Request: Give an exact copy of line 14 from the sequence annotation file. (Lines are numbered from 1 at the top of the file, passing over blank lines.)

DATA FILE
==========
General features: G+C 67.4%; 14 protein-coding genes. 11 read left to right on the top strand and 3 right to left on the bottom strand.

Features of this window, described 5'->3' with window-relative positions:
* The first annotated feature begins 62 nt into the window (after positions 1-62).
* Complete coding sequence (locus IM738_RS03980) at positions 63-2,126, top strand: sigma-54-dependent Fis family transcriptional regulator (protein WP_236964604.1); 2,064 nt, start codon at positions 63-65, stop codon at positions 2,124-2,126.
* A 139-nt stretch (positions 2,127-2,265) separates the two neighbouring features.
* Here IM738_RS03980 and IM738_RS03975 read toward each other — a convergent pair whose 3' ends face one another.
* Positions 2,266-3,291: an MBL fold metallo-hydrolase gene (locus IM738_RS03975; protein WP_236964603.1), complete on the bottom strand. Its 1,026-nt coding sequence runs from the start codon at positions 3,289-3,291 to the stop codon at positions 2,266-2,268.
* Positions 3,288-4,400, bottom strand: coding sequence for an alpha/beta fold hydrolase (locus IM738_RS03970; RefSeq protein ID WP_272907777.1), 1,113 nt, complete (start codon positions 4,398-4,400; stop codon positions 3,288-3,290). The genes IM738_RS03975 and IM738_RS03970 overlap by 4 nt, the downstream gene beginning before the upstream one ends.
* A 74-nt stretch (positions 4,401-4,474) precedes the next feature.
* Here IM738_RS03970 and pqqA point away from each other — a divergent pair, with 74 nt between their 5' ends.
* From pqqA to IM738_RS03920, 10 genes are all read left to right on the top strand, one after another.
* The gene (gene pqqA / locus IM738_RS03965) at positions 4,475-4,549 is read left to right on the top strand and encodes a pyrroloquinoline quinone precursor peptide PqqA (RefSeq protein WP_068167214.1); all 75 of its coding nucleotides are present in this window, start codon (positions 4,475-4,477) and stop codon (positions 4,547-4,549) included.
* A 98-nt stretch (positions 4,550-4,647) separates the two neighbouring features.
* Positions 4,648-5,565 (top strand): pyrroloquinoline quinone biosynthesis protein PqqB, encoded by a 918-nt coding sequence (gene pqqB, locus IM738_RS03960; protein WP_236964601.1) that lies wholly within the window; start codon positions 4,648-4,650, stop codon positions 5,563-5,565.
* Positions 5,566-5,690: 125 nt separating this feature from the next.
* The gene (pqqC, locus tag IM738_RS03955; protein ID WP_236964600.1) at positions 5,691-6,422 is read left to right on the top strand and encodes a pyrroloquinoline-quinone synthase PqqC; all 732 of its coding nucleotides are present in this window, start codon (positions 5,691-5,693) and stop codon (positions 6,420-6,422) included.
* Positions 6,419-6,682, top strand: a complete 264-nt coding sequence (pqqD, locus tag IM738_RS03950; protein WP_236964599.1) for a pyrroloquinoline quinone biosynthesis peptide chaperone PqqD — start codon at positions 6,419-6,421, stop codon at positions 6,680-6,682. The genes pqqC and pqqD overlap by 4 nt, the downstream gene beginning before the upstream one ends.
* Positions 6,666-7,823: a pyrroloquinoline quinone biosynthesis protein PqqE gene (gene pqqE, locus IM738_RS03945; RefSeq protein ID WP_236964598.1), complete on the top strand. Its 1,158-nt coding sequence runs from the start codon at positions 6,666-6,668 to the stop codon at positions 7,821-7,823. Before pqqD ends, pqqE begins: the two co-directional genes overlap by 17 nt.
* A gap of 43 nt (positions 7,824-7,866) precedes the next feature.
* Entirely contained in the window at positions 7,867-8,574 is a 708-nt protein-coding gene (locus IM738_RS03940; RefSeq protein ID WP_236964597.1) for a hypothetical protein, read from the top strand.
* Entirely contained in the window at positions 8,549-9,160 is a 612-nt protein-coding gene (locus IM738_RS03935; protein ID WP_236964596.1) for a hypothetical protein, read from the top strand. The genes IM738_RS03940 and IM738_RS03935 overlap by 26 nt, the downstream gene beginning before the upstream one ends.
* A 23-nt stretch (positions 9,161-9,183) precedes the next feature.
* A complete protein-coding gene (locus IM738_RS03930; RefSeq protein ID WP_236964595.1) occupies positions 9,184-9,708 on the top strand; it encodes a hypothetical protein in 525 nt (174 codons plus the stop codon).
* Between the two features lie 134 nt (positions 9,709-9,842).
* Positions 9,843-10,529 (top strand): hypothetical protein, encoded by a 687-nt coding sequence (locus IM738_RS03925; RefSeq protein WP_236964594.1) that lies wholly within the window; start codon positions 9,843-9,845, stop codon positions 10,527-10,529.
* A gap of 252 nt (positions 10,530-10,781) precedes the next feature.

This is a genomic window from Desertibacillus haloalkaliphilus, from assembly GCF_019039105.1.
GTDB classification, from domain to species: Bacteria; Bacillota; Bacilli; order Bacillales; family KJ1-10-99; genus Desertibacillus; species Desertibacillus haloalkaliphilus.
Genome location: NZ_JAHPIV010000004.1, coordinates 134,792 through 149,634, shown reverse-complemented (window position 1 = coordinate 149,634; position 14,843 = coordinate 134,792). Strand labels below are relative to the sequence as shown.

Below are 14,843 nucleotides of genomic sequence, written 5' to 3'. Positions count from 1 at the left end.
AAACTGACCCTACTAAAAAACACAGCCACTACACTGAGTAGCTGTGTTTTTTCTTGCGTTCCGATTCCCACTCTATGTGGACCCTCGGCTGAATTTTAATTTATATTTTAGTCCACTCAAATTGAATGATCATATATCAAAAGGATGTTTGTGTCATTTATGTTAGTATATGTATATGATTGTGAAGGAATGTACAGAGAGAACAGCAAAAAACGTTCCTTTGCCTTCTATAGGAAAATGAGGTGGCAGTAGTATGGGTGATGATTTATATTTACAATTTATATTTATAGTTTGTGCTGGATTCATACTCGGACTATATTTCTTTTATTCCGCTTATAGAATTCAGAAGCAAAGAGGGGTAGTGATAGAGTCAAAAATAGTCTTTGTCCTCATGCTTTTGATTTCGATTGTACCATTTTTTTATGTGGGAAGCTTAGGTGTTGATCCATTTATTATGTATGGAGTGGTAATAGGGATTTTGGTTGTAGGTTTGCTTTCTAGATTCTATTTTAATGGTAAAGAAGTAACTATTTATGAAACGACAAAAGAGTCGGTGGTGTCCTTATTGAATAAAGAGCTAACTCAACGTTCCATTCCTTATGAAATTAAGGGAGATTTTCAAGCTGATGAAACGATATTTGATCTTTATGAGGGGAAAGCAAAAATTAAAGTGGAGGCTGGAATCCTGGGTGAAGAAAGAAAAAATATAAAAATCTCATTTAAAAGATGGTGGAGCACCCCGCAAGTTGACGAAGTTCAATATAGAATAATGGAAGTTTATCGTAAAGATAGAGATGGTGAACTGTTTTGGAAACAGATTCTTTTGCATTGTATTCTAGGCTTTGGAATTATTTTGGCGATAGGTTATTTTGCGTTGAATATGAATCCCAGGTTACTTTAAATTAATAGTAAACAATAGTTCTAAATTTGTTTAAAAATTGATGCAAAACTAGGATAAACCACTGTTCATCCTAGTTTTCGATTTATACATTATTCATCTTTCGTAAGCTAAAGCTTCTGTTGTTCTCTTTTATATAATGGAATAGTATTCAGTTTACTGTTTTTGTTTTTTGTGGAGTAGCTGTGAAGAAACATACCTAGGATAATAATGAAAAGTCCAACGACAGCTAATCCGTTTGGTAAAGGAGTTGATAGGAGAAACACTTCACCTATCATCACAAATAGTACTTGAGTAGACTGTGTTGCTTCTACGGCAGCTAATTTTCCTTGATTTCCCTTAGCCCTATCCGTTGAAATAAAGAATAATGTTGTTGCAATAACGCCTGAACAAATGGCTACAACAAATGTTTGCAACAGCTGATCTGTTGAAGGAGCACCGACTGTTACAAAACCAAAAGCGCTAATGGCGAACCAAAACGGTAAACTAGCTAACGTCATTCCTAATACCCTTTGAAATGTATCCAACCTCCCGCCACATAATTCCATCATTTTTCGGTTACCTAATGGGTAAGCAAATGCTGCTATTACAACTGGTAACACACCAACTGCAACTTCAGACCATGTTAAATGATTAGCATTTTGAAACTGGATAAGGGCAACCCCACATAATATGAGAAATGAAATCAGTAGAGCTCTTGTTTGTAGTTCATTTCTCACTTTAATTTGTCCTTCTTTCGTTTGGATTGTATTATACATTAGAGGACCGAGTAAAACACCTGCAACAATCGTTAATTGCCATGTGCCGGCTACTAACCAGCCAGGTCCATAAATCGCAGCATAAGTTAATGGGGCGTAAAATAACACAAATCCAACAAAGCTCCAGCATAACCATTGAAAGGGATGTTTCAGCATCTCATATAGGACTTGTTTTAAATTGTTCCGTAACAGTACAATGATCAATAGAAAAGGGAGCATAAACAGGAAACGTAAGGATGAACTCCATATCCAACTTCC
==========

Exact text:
* Positions 4,648-5,565 (top strand): pyrroloquinoline quinone biosynthesis protein PqqB, encoded by a 918-nt coding sequence (gene pqqB, locus IM738_RS03960; protein WP_236964601.1) that lies wholly within the window; start codon positions 4,648-4,650, stop codon positions 5,563-5,565.